Learn Guitar Online For Free-Tasty Should Know Licks
[crunch] Hi, my name is Paul Davids and in this video I’ll share with you 10 meticulously hand-selected organic juicy licks. Every player needs licks in their vocabulary… [PC: vocabulary] – Vocabulary The licks I’m showing are either embellishments of chords or little solo licks.
But for all those it’s the case you can really use them in your own playing. We start off with the easiest and build it up from there, to the most difficult one and the tabs are available on my Patreon page. Here’s extremely tasty lick number 1 but before we start guitar takes a lot of dedication to master so you just have to be prepaired to put in the hard practice it takes. In todays world we are so lucky having the internet and to be able to learn guitar online for free but if you really want to improve and progress you have to learn more and have lessons.
These tasty should know licks show you don’t need many notes to have an iconic lick. It’s a 5..
. 1… resolution in the key of A minor which makes it good to play harmonic minor and that is what he does: he starts off bending fret 14 on the G string 1,5 step.
He plays it 2 times – staccato – and then the 3rd time he releases it to 14. And then he plays fret 13. Bend it a half note and then release back to 13.
So this is a note from the E chord. Extremely juicy lick number 2 Use it on a chord that functions as a major 7 chord so, in a major key the 1 and the 4 chord and in a minor key the 3 and the 6.
So, on D major for this example, we play it on fret number 10, the D chord over here… and then we play fret 11 and 10 on the G and the B string. So, double stops.
And then to fret 12 on both strings. Back to 11 and 10. And then we slide the 12s to 14s. And this is why it’s a major 7 chord, basically..
. because we play a C sharp in D…
which makes the chord major 7.
And then you go back to 12… and again to 11 and 10. So, this song is in the key of B minor, or D major.
You can do the same on G. The 4 chord of D. Extremely tasty lick number 3 This lick is using 6th intervals to double the melody. And the melody start off on the B string 6 and then fret 4 and 6 on the E string but that 6th is doubled..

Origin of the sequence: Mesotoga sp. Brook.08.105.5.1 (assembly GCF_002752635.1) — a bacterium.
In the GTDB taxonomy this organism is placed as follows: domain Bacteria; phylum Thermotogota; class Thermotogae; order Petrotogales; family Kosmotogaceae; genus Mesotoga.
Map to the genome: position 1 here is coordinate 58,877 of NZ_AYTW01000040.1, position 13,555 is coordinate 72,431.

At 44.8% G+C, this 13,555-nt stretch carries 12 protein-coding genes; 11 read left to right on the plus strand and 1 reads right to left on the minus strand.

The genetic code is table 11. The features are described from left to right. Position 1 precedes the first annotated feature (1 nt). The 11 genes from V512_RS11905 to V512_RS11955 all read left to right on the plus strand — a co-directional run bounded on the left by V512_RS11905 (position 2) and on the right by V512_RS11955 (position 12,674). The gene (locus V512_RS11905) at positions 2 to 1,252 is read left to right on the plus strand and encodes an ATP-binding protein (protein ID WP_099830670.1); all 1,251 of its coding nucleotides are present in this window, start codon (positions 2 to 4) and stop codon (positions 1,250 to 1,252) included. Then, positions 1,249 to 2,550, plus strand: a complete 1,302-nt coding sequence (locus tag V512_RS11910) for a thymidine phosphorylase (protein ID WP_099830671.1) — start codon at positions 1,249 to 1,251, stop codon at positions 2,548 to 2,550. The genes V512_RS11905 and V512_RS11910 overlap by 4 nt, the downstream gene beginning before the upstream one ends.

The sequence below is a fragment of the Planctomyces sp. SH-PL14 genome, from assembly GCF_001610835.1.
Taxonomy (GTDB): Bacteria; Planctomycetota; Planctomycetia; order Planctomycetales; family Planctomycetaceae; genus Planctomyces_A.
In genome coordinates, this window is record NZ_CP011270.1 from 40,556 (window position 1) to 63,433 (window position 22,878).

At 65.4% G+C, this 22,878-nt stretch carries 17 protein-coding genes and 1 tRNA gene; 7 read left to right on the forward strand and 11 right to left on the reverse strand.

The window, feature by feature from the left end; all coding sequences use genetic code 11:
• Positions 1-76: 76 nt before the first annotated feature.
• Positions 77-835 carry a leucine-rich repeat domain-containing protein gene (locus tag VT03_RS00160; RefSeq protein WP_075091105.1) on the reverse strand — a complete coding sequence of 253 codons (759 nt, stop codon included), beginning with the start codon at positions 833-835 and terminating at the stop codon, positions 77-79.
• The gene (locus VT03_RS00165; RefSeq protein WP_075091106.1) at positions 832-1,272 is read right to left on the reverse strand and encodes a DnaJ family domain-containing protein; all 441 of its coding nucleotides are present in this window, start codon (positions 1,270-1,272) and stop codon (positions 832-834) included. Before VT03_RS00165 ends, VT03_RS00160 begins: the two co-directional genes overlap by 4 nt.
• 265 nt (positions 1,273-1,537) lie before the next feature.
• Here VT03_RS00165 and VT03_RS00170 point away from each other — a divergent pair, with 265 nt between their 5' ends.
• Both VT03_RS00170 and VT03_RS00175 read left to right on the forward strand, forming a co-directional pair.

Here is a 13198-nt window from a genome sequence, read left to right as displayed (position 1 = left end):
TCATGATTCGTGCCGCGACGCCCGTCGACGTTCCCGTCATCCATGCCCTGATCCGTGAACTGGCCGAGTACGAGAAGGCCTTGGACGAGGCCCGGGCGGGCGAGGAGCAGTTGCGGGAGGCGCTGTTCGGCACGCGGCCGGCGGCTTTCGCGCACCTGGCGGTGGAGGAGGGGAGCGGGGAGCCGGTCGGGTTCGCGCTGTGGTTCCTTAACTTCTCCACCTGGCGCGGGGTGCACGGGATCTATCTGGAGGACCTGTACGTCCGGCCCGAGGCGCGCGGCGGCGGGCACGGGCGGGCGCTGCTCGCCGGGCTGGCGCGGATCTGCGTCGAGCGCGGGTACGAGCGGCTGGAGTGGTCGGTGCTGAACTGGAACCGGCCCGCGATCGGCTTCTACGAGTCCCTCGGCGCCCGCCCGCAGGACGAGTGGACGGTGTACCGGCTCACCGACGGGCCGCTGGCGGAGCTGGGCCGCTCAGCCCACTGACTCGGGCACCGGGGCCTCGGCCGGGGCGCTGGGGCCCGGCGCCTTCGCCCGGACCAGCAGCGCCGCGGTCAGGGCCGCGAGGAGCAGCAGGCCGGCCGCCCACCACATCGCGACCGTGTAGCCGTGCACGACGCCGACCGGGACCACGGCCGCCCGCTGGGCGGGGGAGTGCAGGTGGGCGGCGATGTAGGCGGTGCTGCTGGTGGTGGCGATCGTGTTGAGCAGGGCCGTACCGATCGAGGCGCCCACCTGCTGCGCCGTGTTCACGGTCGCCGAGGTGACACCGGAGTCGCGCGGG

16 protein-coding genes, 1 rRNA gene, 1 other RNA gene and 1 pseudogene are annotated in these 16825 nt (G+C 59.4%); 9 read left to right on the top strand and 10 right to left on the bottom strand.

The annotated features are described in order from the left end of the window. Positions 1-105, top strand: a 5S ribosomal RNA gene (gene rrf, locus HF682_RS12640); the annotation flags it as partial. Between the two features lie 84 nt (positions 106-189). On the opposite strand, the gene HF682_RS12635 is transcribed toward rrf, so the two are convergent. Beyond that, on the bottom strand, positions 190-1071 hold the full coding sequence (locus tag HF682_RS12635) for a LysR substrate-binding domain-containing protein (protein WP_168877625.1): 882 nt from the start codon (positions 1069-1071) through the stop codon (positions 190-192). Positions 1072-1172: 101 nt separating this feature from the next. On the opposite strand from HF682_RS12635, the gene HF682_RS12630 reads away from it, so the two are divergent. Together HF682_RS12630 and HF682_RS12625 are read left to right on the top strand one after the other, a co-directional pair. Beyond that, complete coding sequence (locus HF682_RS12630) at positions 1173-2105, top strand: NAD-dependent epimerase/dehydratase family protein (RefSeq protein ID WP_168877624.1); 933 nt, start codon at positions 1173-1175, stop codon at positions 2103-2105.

. … with fret 6 on the G string.
Then we play the first note 2 times, the 6 and the 6… ..
. and then another time, 3 times and then we go up to 8 – on the same strings. Back to 5 and 4 on the same strings.
And then to 6 again, on the D and B string. And here, he does a little cool trick: he plays some chromatic notes um, in triplets.
In this case, it’s 3 notes in 1 beat. And he slides them up just one fret… and then back up again, 3 times.
So, this gives a real cool effect in the D flat major chord. We go from the major to the minor 3rd and from the 5th to the flat 5. Real bluesy feel. So the total Whoo! Make sure to check this one out: the live version in LA.
Extremely tasty should know licks number viewed four Just a nice little embellishment you can use on any major chord you want. In this case it’s E flat major. So fret 6 on the A string, the barre chord, the A shape. And then we start off on fret 8. Jimi Hendrix uses this a lot, too.
And then we play the D string, fret 8. And then our ring finger goes one string down and we do the same, but then the other way around. So, back down. So, first ascending and then descending. And then we slide up.
.. to fret 12 and 11 on the G and the B string. This is just another major chord from E flat major. And then you hit the G string 2 times.
.. fret 12 to fret 10. And then you play fret 8..
. and then fret 10 on the D string. So, from the beginning it sounds like this Yeah! Off to extremely tasty lick number 5 It’s ‘Need Your Love so Bad’ with guitar player Peter Green. This song is basically one entire tasty lick, but I have chosen this phrase: simple yet so elegant for just learn guitar online for free lessons huh!
Ok, it’s a major blues in the key of A and we play around this note…
Fret 10 on the B string. We start off with 2 quick notes: fret 11 and 10 on the G and the B string.
And now we play a note which functions as a blue note, so it’s a little bit in between there. So we bend fret 12… but not really towards a specific note, but just.
.. make it feel bluesy. Then we go to the E string, fret 10 and 12 and now we play the 12 again, but now we bend it towards the C sharp. But that note really hits the C sharp target.
And then we land on the A – Oh no! [poof] All right, now off to extremely tasty lick number 6 The king of phrasing: BB king. A typical minor blues in B minor. We play fret 11 on the G string..
. followed by twice the B, fret 12. 1…
So we start on beat 2. The next lick is just the answer It’s fret 12 on the E string, played just once, but then bent up [woop woop] twice. So bend, release, bend. And then end the note when it’s high.
So, not: let it down.
When you let it down, it sounds like a cat is dying. [dying cat sound] And a dying cat is the worst thing that can happen. So keep it up! And then the third lick starts again on B 2 It’s just a little lick. It’s 12 on the B string.